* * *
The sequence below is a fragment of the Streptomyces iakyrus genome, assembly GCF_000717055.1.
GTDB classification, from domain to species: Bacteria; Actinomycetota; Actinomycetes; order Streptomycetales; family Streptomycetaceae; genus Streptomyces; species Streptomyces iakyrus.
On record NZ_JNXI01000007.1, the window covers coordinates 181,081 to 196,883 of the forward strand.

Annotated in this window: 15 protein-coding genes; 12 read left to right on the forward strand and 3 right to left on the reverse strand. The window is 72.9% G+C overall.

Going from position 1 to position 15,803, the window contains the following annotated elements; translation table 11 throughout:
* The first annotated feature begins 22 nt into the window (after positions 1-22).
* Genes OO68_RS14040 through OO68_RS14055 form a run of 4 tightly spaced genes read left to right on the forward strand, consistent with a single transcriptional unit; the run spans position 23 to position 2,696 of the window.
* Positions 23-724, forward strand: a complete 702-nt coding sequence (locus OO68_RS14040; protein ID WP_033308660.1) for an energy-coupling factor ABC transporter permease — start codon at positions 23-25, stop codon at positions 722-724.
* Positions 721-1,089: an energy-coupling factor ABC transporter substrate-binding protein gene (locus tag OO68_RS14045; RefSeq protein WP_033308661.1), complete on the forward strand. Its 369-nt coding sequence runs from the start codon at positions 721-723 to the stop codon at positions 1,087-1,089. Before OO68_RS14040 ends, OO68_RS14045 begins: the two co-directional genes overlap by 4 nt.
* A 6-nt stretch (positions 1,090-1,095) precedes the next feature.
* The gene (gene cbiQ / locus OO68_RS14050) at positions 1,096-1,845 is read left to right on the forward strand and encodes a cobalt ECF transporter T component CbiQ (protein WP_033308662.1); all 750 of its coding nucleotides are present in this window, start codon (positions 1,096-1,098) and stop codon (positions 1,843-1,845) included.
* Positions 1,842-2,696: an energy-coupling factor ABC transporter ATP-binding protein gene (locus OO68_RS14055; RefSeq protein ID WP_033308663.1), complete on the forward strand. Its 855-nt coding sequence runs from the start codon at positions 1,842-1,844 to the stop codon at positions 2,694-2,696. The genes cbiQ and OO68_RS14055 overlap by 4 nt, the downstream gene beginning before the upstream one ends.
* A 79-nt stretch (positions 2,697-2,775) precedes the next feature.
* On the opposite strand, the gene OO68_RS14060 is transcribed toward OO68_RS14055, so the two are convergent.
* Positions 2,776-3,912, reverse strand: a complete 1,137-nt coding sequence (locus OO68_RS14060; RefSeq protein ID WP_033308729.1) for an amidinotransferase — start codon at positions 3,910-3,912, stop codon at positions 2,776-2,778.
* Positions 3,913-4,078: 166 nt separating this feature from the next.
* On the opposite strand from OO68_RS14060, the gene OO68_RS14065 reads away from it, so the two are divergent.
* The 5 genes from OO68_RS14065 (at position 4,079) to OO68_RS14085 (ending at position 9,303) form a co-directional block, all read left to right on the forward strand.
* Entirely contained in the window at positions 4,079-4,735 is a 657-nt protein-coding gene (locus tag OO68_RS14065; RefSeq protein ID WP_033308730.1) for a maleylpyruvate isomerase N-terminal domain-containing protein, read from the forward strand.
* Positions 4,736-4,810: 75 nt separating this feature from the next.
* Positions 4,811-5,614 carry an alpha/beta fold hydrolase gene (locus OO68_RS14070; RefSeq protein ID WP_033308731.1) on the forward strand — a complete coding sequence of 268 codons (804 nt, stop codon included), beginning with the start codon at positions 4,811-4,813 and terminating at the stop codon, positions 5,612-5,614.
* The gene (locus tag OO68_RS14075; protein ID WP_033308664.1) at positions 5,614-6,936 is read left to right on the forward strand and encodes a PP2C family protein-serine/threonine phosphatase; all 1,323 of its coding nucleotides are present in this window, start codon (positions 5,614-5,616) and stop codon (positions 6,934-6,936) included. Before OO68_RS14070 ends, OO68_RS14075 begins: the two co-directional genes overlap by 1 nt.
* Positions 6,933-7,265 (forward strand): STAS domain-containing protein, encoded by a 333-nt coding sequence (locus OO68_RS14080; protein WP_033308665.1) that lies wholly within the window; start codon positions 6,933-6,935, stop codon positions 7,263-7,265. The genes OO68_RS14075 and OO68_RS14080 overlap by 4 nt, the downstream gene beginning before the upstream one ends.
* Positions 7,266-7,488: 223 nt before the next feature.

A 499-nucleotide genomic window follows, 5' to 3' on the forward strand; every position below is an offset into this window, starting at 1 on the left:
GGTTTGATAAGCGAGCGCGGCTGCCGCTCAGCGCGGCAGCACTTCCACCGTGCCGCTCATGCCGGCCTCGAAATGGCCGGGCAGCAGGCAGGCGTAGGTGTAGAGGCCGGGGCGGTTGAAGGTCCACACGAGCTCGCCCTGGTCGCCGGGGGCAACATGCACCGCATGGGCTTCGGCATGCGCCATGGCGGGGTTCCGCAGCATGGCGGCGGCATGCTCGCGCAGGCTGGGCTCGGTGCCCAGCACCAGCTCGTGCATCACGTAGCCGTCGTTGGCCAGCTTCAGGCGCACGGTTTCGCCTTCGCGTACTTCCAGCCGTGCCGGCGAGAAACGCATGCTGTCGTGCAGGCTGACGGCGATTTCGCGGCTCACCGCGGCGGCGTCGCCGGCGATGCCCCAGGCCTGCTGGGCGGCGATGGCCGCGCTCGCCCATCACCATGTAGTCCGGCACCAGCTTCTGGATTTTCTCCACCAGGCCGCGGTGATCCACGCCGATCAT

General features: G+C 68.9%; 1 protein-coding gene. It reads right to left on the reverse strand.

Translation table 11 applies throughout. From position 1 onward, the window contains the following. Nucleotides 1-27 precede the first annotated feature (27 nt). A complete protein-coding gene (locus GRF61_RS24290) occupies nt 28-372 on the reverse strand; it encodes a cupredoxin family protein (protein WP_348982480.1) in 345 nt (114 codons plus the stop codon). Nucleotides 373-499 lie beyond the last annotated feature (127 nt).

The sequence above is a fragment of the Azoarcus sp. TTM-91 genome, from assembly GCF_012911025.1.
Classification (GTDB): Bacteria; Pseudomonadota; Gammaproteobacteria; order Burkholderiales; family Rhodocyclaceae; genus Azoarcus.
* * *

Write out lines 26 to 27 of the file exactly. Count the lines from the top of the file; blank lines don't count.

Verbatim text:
GGTTTGATAAGCGAGCGCGGCTGCCGCTCAGCGCGGCAGCACTTCCACCGTGCCGCTCATGCCGGCCTCGAAATGGCCGGGCAGCAGGCAGGCGTAGGTGTAGAGGCCGGGGCGGTTGAAGGTCCACACGAGCTCGCCCTGGTCGCCGGGGGCAACATGCACCGCATGGGCTTCGGCATGCGCCATGGCGGGGTTCCGCAGCATGGCGGCGGCATGCTCGCGCAGGCTGGGCTCGGTGCCCAGCACCAGCTCGTGCATCACGTAGCCGTCGTTGGCCAGCTTCAGGCGCACGGTTTCGCCTTCGCGTACTTCCAGCCGTGCCGGCGAGAAACGCATGCTGTCGTGCAGGCTGACGGCGATTTCGCGGCTCACCGCGGCGGCGTCGCCGGCGATGCCCCAGGCCTGCTGGGCGGCGATGGCCGCGCTCGCCCATCACCATGTAGTCCGGCACCAGCTTCTGGATTTTCTCCACCAGGCCGCGGTGATCCACGCCGATCAT

General features: G+C 68.9%; 1 protein-coding gene. It reads right to left on the reverse strand.